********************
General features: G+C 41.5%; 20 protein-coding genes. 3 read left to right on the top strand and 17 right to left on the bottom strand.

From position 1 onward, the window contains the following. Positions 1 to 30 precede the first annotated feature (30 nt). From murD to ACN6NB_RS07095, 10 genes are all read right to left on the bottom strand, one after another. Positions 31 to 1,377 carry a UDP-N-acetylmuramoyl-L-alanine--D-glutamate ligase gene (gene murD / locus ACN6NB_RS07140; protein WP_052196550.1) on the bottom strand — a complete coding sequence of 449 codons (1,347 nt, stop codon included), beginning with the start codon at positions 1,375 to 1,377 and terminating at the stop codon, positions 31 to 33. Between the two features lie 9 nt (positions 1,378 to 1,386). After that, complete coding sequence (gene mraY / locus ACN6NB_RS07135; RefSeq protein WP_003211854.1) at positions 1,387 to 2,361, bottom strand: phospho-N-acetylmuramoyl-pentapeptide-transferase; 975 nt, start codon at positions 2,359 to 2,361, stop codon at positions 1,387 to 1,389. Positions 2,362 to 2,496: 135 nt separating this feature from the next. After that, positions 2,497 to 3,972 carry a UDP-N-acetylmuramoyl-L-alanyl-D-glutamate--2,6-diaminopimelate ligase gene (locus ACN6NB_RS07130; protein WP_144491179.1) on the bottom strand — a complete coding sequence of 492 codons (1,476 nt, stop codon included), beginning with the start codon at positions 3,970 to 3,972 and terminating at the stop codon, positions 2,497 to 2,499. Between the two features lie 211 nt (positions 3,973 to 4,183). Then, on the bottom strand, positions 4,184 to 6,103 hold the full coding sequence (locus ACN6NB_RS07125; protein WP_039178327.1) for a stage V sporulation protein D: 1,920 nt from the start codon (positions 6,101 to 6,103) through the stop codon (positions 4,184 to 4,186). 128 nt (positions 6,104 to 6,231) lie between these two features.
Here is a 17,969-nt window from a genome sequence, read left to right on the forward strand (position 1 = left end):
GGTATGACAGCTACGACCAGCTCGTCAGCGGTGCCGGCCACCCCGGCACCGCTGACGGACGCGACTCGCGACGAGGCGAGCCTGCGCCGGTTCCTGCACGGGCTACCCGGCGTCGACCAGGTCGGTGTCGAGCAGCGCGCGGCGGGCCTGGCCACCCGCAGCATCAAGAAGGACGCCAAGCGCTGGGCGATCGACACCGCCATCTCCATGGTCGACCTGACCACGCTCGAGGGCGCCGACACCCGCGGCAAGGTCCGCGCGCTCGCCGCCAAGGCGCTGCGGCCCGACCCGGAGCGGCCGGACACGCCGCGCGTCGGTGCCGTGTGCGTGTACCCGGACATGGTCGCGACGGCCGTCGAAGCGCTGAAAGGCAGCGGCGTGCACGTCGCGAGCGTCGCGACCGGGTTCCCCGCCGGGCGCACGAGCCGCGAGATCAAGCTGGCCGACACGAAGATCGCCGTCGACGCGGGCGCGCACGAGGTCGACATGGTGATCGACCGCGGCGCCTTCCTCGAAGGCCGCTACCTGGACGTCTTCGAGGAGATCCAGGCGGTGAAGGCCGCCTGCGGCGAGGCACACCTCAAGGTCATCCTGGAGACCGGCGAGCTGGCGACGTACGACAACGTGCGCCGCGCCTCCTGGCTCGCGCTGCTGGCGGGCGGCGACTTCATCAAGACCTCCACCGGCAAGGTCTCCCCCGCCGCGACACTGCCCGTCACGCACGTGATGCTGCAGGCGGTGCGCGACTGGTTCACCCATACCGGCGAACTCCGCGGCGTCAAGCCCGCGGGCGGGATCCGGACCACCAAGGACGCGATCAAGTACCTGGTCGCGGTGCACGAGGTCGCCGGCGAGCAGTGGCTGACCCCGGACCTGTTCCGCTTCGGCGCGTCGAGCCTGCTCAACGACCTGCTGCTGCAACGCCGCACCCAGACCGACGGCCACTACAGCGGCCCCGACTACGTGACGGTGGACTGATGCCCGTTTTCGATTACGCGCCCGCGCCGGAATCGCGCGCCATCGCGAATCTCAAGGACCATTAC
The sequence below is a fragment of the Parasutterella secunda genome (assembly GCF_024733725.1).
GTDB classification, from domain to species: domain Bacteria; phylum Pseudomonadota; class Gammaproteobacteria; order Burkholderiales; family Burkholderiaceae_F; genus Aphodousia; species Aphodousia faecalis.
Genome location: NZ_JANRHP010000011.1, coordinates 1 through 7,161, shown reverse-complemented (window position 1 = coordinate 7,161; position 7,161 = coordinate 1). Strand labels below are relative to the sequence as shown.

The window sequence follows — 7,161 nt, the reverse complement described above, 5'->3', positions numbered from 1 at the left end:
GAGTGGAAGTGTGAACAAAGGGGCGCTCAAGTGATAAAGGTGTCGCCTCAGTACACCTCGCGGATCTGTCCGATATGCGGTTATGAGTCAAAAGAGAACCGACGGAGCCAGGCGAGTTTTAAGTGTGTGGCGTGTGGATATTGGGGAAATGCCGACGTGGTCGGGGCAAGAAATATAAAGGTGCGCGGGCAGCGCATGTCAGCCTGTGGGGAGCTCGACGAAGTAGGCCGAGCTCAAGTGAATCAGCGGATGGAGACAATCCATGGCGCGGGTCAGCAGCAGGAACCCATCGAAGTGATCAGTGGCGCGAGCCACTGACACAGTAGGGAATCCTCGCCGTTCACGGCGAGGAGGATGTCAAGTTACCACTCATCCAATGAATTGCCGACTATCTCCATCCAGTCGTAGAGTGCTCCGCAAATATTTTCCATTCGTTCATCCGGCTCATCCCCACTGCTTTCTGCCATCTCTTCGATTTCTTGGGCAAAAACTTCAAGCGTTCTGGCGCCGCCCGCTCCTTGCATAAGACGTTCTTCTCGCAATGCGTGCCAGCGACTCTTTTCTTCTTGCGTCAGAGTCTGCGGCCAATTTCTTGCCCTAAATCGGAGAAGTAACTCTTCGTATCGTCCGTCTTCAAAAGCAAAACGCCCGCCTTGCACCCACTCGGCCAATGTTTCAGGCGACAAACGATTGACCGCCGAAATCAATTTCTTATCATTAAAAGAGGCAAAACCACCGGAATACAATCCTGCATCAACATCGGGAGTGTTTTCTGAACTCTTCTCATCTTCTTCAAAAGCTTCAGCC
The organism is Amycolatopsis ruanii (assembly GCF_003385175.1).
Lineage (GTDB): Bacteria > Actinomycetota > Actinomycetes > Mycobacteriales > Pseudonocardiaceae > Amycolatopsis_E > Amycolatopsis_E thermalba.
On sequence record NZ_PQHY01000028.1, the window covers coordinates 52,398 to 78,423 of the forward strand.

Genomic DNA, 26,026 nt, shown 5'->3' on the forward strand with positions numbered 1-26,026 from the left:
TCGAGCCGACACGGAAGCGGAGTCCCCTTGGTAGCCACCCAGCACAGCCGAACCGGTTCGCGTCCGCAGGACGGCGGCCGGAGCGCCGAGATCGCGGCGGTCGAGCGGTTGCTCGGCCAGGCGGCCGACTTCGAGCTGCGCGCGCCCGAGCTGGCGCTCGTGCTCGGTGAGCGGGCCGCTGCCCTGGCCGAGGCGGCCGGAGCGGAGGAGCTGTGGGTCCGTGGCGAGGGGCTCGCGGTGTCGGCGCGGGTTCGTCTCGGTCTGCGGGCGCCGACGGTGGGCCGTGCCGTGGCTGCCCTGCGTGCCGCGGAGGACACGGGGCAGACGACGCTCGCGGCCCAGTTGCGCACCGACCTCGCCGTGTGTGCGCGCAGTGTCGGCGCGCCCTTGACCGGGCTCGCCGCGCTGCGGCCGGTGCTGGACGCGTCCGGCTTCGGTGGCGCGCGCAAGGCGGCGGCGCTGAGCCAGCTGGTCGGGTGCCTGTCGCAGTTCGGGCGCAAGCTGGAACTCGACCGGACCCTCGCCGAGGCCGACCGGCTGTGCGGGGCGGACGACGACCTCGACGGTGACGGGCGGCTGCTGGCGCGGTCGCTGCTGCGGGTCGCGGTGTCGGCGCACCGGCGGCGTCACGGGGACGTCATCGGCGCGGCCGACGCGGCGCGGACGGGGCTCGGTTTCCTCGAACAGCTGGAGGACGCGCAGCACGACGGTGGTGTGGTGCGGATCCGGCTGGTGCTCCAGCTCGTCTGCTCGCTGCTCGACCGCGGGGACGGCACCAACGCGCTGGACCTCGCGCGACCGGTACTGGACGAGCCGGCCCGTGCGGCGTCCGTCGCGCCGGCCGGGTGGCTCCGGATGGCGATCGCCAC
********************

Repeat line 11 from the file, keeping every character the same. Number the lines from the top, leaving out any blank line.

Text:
Lineage (GTDB): Bacteria > Actinomycetota > Actinomycetes > Mycobacteriales > Pseudonocardiaceae > Amycolatopsis_E > Amycolatopsis_E thermalba.